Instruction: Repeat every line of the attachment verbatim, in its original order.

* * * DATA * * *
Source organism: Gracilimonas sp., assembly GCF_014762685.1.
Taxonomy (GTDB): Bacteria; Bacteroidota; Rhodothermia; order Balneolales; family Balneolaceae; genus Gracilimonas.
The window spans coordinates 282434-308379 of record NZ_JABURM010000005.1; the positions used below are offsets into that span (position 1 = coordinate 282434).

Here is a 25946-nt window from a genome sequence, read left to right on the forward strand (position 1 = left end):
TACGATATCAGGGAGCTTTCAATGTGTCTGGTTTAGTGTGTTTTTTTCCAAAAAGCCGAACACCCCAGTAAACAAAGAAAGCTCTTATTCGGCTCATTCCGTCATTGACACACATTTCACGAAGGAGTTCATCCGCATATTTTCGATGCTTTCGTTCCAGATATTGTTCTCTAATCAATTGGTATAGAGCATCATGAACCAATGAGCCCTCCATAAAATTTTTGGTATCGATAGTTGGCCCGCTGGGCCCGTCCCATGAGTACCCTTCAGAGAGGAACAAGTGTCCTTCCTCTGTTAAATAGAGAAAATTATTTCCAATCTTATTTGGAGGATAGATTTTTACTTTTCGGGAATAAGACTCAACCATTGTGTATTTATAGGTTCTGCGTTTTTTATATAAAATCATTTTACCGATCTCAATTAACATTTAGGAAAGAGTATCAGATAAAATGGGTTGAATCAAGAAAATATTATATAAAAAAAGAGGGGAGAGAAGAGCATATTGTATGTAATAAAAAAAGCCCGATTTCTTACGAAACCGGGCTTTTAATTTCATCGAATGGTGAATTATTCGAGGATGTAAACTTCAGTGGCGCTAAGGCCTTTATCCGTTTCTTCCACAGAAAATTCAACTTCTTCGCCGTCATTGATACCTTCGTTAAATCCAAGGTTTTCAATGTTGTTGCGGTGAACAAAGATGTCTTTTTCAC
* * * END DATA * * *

Source organism: Gracilimonas sp., assembly GCF_014762685.1.
Taxonomy (GTDB): Bacteria; Bacteroidota; Rhodothermia; order Balneolales; family Balneolaceae; genus Gracilimonas.
The window spans coordinates 282434-308379 of record NZ_JABURM010000005.1; the positions used below are offsets into that span (position 1 = coordinate 282434).

Here is a 25946-nt window from a genome sequence, read left to right on the forward strand (position 1 = left end):
TACGATATCAGGGAGCTTTCAATGTGTCTGGTTTAGTGTGTTTTTTTCCAAAAAGCCGAACACCCCAGTAAACAAAGAAAGCTCTTATTCGGCTCATTCCGTCATTGACACACATTTCACGAAGGAGTTCATCCGCATATTTTCGATGCTTTCGTTCCAGATATTGTTCTCTAATCAATTGGTATAGAGCATCATGAACCAATGAGCCCTCCATAAAATTTTTGGTATCGATAGTTGGCCCGCTGGGCCCGTCCCATGAGTACCCTTCAGAGAGGAACAAGTGTCCTTCCTCTGTTAAATAGAGAAAATTATTTCCAATCTTATTTGGAGGATAGATTTTTACTTTTCGGGAATAAGACTCAACCATTGTGTATTTATAGGTTCTGCGTTTTTTATATAAAATCATTTTACCGATCTCAATTAACATTTAGGAAAGAGTATCAGATAAAATGGGTTGAATCAAGAAAATATTATATAAAAAAAGAGGGGAGAGAAGAGCATATTGTATGTAATAAAAAAAGCCCGATTTCTTACGAAACCGGGCTTTTAATTTCATCGAATGGTGAATTATTCGAGGATGTAAACTTCAGTGGCGCTAAGGCCTTTATCCGTTTCTTCCACAGAAAATTCAACTTCTTCGCCGTCATTGATACCTTCGTTAAATCCAAGGTTTTCAATGTTGTTGCGGTGAACAAAGATGTCTTTTTCAC